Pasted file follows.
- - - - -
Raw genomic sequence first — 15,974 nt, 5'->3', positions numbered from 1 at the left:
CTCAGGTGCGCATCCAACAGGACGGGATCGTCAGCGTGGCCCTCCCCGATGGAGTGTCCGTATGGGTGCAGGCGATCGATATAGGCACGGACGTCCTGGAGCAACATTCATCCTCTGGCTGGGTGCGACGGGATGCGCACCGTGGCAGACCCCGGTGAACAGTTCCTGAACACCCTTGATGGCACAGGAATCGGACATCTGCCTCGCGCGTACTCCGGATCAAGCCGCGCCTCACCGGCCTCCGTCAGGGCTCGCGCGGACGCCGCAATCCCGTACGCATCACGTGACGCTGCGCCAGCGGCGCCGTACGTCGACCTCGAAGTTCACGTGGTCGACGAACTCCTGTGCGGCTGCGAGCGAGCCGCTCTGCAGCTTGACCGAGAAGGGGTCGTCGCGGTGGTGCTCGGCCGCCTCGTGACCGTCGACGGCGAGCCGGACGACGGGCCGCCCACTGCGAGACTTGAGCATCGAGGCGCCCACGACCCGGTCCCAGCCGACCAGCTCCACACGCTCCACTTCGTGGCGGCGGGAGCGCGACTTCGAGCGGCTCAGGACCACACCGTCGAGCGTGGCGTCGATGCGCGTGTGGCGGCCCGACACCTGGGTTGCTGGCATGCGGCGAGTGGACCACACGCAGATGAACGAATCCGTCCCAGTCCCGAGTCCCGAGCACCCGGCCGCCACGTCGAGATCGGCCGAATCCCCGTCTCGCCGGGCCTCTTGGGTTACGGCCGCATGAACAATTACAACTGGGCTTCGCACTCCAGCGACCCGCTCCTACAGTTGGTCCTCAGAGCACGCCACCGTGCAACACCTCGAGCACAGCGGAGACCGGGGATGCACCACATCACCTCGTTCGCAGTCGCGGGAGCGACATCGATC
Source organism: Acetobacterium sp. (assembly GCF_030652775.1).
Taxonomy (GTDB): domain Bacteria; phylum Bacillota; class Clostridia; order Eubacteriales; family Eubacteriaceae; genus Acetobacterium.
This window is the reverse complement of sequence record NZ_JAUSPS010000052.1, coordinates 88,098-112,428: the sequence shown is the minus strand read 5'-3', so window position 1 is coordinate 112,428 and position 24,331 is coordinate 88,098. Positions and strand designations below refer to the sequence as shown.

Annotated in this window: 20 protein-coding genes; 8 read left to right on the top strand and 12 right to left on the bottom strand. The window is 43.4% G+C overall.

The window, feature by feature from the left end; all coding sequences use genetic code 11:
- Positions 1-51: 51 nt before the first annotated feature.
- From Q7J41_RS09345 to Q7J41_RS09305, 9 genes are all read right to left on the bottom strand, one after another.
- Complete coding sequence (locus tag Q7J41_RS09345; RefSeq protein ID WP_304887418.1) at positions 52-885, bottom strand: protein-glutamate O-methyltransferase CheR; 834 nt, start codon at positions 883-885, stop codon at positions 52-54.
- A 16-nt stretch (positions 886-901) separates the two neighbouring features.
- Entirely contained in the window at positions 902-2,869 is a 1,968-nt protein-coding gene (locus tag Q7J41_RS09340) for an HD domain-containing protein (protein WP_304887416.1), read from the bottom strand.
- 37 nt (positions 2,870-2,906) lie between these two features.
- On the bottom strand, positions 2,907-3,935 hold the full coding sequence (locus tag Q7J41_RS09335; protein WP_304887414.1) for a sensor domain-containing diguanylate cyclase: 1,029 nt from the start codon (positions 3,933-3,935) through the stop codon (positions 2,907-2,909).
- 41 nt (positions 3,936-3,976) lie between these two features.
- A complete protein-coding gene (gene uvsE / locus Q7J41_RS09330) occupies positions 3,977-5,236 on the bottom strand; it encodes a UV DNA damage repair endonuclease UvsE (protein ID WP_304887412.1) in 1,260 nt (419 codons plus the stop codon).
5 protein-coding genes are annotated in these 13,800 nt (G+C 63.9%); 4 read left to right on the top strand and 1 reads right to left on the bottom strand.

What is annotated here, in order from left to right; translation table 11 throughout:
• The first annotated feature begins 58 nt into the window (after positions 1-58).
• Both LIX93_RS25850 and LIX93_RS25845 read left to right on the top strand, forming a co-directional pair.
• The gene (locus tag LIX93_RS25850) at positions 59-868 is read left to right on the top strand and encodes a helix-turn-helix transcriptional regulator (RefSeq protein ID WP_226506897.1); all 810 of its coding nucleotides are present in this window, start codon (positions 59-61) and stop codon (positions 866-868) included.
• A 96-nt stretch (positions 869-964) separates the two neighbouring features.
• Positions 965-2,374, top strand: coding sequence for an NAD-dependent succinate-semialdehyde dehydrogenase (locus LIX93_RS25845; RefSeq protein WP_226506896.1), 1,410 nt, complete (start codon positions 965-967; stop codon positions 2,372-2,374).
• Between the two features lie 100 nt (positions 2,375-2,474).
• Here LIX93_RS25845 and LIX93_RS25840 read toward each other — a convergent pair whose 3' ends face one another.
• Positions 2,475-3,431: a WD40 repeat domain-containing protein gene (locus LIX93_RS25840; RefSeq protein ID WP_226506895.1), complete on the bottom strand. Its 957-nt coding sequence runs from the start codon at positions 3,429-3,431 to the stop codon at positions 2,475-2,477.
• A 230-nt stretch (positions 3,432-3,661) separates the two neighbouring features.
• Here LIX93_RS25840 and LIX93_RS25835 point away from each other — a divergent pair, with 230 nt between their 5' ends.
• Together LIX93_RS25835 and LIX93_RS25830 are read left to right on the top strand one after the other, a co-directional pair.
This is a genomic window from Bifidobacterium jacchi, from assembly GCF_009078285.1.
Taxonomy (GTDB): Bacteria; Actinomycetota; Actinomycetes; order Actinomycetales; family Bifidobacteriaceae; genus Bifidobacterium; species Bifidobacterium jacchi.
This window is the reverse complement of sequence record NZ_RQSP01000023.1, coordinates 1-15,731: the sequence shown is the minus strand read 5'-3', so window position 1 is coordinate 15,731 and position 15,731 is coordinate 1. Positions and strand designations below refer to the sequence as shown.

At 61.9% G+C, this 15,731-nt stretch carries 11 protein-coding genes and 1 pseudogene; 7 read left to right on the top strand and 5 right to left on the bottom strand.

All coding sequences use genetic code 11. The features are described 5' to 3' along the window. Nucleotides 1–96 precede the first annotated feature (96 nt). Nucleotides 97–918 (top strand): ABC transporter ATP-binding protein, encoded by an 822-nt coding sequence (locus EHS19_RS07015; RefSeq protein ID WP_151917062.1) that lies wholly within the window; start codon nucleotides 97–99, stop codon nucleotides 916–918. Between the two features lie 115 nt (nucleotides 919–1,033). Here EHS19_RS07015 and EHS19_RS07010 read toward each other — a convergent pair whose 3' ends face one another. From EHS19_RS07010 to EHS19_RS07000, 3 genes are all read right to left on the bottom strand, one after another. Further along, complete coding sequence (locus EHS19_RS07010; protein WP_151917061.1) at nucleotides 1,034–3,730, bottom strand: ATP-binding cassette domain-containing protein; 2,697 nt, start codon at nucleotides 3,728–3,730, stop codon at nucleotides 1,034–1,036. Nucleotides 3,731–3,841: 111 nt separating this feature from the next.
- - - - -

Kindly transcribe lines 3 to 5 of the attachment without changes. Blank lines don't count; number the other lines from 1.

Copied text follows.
Source organism: Acetobacterium sp. (assembly GCF_030652775.1).
Taxonomy (GTDB): domain Bacteria; phylum Bacillota; class Clostridia; order Eubacteriales; family Eubacteriaceae; genus Acetobacterium.
This window is the reverse complement of sequence record NZ_JAUSPS010000052.1, coordinates 88,098-112,428: the sequence shown is the minus strand read 5'-3', so window position 1 is coordinate 112,428 and position 24,331 is coordinate 88,098. Positions and strand designations below refer to the sequence as shown.